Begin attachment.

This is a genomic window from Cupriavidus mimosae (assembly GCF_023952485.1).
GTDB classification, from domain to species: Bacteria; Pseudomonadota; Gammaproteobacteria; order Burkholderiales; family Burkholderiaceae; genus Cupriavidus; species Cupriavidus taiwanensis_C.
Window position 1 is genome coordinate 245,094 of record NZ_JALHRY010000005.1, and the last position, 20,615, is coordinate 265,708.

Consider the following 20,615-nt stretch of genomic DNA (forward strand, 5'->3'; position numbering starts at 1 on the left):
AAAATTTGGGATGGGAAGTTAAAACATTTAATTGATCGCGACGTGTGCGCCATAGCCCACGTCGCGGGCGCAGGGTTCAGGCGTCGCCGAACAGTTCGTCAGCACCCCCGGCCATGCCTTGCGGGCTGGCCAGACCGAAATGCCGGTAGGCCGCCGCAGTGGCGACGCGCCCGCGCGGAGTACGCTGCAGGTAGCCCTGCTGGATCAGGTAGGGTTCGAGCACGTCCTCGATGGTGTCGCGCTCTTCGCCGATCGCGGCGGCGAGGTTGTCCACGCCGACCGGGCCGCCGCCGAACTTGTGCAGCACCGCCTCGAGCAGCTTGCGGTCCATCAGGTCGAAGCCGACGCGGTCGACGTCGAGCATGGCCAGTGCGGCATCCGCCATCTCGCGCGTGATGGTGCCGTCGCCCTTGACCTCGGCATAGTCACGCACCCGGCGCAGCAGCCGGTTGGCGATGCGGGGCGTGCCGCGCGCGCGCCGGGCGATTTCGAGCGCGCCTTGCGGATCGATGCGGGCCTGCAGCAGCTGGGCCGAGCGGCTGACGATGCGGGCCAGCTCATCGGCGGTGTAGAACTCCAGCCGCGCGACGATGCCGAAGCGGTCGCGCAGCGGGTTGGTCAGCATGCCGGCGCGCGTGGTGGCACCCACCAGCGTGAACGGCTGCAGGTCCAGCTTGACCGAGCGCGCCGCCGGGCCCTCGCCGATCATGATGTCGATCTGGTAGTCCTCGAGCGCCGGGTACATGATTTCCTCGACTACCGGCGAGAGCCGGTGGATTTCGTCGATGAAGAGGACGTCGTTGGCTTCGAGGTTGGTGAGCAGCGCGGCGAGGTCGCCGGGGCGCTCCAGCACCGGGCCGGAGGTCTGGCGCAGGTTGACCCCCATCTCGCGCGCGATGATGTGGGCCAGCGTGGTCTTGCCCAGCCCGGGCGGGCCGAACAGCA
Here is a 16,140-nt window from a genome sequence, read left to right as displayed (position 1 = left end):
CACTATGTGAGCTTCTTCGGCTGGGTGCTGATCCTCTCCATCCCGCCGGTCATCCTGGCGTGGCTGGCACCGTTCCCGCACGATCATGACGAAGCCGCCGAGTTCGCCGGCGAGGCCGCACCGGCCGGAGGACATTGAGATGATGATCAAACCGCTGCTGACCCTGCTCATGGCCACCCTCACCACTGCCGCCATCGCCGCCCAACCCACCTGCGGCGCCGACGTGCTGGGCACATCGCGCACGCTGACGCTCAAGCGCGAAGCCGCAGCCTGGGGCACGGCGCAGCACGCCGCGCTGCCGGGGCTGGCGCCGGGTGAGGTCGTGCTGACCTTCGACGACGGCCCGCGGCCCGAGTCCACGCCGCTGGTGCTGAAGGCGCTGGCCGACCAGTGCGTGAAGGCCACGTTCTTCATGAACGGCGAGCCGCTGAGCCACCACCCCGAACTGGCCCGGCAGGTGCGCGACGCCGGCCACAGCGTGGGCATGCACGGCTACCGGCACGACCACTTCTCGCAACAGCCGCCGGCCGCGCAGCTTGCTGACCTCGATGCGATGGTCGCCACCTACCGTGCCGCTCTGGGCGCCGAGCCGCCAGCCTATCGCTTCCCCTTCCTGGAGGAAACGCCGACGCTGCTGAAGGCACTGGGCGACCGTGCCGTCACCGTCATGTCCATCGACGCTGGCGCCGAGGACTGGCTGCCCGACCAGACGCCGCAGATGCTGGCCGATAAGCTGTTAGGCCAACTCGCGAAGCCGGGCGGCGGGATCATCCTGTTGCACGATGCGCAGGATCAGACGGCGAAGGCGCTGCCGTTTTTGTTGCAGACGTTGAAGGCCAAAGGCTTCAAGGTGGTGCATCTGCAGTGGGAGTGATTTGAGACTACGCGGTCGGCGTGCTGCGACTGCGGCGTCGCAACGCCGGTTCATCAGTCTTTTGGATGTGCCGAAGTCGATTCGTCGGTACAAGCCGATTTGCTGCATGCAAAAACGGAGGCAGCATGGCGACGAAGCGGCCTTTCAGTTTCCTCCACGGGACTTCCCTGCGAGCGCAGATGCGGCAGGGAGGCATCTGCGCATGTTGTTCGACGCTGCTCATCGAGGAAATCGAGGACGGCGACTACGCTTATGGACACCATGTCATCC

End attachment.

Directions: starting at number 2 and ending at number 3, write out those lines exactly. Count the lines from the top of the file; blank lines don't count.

GTDB classification, from domain to species: Bacteria; Pseudomonadota; Gammaproteobacteria; order Burkholderiales; family Burkholderiaceae; genus Cupriavidus; species Cupriavidus taiwanensis_C.
Window position 1 is genome coordinate 245,094 of record NZ_JALHRY010000005.1, and the last position, 20,615, is coordinate 265,708.